Aerohive has an advantage because they were able to develop their product without existing product roadmaps and feature sets to support and upgrade along the way. It does seem like a refreshing approach, and I am curious to see how their system scales to large environments.

    Xirrus does something similar, with a controller in every AP and coordination among multiple APs. Motorola is trying to get their with their WiNG product but will take some time.

    Look for Cisco and Aruba to make some headway in this area in 2011 as well. I think we'll see some big announcements from those two in 1H2011.


  10. Why must the latency not exceed 2 seconds (v. 7.0.1160.0 & later) when using H-REAP Local Authentication? Does that refer to H-REAP Standalone or H-REAP Local Switching?

  11. Hi Andrew

    Any feedback on your outstanding feature request open with Cisco WNBU to add this capability?

    We're about to roll out wi-fi throughout our campus including remote sites and would like to use central authentication with local switching.

    Please reply. I can be reached at cbagley@nmmu.ac.za

  12. The WAN latency between an H-REAP AP and the controller comes into play for two reasons.

    First, authentication timers on clients; they expect to have authentication complete within a reasonable amount of time, and if not then they will assume it has failed and try to reconnect and start the authentication process over. 300ms is the guideline for central authentication through the WLC, since most EAP types take several round-trip packet exchanges. PEAP can be 8 round-trips for full auth, and 4 round-trips for TLS session resumption, for instance. When the H-REAP AP performs local auth, then it is also acting as the RADIUS server and WAN latency does not come into play.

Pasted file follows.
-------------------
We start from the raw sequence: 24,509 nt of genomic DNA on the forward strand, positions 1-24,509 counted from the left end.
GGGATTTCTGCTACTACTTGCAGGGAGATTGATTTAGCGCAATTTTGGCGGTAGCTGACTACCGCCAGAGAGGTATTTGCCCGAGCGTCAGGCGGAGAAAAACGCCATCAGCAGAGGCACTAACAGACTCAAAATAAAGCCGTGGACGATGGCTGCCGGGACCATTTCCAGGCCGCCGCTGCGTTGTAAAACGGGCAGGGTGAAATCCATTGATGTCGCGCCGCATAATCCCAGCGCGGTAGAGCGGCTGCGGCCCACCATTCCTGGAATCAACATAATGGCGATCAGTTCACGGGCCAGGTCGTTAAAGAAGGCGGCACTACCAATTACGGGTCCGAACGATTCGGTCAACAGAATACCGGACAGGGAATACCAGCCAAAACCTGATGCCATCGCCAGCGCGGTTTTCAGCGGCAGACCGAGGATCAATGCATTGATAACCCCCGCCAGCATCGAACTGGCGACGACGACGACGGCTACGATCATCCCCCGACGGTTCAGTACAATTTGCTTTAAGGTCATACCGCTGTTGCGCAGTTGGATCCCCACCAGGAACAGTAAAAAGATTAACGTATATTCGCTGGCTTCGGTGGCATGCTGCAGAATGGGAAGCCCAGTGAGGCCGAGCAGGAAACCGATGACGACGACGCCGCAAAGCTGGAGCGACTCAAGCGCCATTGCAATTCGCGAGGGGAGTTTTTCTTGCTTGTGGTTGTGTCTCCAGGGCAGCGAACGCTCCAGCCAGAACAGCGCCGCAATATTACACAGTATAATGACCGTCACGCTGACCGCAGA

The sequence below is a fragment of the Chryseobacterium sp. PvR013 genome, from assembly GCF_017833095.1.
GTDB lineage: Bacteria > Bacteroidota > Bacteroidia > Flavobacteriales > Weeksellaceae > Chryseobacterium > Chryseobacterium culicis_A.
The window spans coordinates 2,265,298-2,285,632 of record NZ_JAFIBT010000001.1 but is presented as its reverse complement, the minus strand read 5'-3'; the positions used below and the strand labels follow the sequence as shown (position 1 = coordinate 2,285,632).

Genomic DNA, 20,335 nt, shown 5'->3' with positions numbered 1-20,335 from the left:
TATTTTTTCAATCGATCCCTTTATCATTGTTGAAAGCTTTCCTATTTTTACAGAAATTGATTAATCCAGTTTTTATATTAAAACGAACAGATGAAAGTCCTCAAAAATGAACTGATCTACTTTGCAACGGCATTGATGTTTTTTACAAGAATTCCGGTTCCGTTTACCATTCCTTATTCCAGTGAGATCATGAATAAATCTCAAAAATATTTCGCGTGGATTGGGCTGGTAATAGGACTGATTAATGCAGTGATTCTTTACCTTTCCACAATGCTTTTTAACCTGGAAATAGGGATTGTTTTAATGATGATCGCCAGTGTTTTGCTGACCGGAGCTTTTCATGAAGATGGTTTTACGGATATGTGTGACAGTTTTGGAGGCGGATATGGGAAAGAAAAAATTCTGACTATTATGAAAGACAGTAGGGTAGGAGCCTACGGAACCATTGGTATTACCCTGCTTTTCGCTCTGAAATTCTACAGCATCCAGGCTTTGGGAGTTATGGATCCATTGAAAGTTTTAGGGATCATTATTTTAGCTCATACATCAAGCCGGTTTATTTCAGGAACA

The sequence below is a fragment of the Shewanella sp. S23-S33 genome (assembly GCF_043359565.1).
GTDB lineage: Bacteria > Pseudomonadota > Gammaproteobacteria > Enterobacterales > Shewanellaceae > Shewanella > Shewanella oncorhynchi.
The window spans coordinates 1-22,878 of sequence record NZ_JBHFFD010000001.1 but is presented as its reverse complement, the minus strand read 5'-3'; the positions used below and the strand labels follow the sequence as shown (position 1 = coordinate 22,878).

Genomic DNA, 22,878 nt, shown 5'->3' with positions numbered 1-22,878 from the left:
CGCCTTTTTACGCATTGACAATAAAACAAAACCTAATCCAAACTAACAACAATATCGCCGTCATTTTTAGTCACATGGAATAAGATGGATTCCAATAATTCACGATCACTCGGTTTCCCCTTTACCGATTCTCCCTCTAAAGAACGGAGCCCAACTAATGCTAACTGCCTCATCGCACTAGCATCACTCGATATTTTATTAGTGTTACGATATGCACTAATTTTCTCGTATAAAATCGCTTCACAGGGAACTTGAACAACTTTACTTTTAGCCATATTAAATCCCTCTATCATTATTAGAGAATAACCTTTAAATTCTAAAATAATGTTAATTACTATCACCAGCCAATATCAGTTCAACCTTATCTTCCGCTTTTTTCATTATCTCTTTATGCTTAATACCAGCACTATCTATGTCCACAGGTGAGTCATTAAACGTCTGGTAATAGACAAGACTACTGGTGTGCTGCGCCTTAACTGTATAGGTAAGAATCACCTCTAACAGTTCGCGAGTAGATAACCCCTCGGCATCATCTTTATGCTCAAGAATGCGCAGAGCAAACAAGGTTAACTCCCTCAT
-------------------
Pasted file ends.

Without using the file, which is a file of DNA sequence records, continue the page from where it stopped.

Second, the AP and WLC maintain a heartbeat timer every 30 seconds. The AP expects a response from the controller within 2 seconds, otherwise it sends up to 5 more hearbeat packets at 1 sec. intervals. The WAN latency can affect the responsiveness of the heartbeat communications and can cause the AP to disconnect from the controller and go into standalone mode.


  13. Hi Cheslin,
    Cisco WNBU has still not added AAA Override support within H-REAP (now FlexConnect). This is still an open feature gap.


  14. Hi Andrew,

    You have stated that the "CAPWAP utilization overhead is 400-500 bps". Could you kindly point me to a Cisco doco that specifies the same pls?.Searching high and low for this but could not still get my hands on one.

  15. Hi,
    This Cisco LWAPP Traffic Study has the WAN bandwidth utilization that you are looking for.



  16. Hi Andrew,

    Thanks for the post.

    I am having issues here in my network where all 500 APs in H-REAP mode. And we are noticing the loop in to the network?